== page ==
Vegetables: Class Four

For 98% of my life, I have hated greens. Bitter, overcooked, wilted – greens had no appeal. Occasionally greens with large amounts of animal fat would be acceptable. It was only recently that I began to appreciate greens more. I discovered alternative sauces and dressings. I learned of the potent nutritive power of greens. Cooking greens well is critical, so I was looking forward to our class.

Below: Preparation of greens is critical, especially thorough washing. Notice the aphids on the leaf below.

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Below: Chef Shahnaz instructs us on proper preparation and enjoyment of leafy greens.

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Below: Preparing a pressed salad. This stage of the process involved tossing thinly-sliced carrots, parsnips and celery in sea salt. Then you place a weight over the vegetables to squeeze out some of the liquids.

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Below: My team’s blanched greens between our braised cabbage (top) and our improvised sauce (bottom). The sauce was a blend of sesame oil, cilantro, and a number of other ingredients.

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Below: More blanched greens.

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Below: Two versions of cumin cabbage. The one on the left was cooked a bit more than the one on the right and was more tender. I think I preferred the slight crunch of the one on the right. Plus it had more of a cumin flavor, which is surprising because the spice isn’t as visible.

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Foodie Movie: How to Cook Your Life

I watched the movie “How to Cook Your Life” on Netflix recently and really enjoyed the philosophy shared by the film’s subject, Edward Espe Brown. Brown is a Zen teacher and, according to Wikipedia, he is one of the founders of Greens restaurant, a critically acclaimed vegetarian restaurant in San Francisco. Brown was once the cook at the Tassajara Zen Center in Northern California.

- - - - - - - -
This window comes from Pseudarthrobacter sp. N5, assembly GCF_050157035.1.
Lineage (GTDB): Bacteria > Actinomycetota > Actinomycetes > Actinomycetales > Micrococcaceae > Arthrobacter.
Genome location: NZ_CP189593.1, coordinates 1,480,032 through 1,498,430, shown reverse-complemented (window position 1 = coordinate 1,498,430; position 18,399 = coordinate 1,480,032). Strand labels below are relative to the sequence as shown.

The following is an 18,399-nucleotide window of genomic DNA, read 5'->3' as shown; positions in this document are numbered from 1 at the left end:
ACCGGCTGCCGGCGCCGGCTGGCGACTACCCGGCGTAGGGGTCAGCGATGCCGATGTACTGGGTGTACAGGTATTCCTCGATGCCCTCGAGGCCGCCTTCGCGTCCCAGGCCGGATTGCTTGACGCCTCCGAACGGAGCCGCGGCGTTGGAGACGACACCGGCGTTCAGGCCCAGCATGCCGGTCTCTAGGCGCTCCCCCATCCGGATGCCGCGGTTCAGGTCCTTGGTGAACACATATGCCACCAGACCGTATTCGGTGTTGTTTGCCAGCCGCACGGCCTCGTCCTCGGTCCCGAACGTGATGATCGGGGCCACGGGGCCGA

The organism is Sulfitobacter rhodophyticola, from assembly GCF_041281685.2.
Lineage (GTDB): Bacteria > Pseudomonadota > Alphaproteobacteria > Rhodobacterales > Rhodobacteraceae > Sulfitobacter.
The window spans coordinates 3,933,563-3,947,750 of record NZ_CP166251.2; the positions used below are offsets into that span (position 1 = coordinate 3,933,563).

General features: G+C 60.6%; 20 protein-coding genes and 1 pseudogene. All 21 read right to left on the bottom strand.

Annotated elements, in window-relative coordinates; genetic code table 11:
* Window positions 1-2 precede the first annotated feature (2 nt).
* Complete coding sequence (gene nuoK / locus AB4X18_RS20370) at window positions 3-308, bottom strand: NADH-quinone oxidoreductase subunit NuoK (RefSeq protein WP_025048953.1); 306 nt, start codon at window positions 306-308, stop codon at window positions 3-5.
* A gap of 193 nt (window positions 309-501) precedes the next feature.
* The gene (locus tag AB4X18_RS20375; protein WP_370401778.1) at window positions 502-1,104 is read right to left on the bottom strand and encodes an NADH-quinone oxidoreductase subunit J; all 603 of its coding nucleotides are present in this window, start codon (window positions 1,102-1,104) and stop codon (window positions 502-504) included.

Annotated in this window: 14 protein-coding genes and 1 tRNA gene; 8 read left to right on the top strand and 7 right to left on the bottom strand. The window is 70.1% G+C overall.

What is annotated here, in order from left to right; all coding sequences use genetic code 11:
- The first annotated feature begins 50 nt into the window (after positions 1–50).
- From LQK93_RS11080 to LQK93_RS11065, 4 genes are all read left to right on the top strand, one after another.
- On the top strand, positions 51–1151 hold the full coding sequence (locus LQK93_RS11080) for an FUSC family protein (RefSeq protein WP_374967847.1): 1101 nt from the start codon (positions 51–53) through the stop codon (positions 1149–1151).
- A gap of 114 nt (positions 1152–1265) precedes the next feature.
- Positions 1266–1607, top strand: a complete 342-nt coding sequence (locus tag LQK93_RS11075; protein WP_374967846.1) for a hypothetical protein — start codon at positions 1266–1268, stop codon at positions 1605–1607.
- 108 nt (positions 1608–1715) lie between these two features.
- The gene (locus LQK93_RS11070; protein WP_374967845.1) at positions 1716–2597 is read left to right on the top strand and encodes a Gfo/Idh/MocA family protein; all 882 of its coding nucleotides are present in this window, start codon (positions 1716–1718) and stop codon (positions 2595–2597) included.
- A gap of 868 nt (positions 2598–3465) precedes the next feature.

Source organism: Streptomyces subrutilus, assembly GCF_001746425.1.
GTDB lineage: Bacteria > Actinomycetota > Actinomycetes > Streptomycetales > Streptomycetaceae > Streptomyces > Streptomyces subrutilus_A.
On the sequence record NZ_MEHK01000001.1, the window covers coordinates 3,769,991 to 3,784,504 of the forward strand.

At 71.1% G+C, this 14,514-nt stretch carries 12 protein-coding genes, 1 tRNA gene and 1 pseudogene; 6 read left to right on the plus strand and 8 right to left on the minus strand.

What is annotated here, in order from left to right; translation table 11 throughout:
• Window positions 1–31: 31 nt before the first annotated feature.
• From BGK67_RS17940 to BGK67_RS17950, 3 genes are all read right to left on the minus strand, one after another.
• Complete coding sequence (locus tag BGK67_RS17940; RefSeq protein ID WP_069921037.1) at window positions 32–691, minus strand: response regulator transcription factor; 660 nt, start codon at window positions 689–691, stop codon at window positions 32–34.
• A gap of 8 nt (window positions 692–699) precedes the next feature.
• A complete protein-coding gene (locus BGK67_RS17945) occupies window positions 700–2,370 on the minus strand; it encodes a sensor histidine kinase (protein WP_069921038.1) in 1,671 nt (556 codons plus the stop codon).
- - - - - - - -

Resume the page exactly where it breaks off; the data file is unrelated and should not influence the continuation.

Edward Espe Brown

Edward Espe Brown (Photo credit: Wikipedia)

Here are some of the quotes Brown shared in the film….

  • “When you are cooking you’re not just working on food, you are working on yourself.”
  • “Study food – study cooking, happiness and joy. Study what it is you want in your life.”
  • “We are cooking the food but in practice the food is cooking us.”
  • “Handle the ingredients, pots and tools as you would your own eyes.”
  • “When you wash the rice, wash the rice, when you cut the carrots, cut the carrots. A lot of time we have stuff on our minds. Take care of the activity.”
  • “Cooking brings your hands nourishment because your hands get to be hands instead of playing around with your iPod or computer. They get to do something instead of sitting around all day while you’re entertaining yourself with your iPod and your internet and all of the other things we do. Our hands don’t get to do much any more.”
  • “We will pay a lot of money not to cook. To avoid “(in a scared voice) Ack! A potato!” And we get upset because we can’t make the food taste like the fast food. Our taste buds have been changed.”
  • “It’s not just biscuits (that we try to replicate at home). We try to replicate (the lives and people) we see on TV or in magazines. We try to make ourselves into what we see as ideal.”

What Does It Mean?

It might be easy in our American black/white worldview to dismiss some of the things that Edward Espe Brown says as muddled or hokey or too “hippie.” Maybe they don’t align with the things you were told when you were small. But I think there is a lot of wisdom in his words if you open your mind.

As I was blanching greens today in class, I thought about caring for those delicate, cooked leaves as if they were my own eyes. Cooked collard green leaves are very delicate and soft. They can tear very easily. But I put aside distractions and focused on the food. We were “only” blanching greens, but by caring for the greens and putting our full attention to them, we made them into something beyond ordinary. Chef Shahnaz told us that she spent a lot of time cooking greens at the Kushi institute, because it takes a long time to master the seemingly simple ways of preparing them well.

Below: Blanched greens I cooked with some teammates in class on Thursday. At bottom is a delicious dressing made in the VitaMix and at the top is a braised cabbage we cooked with cumin. Simple and delicious.

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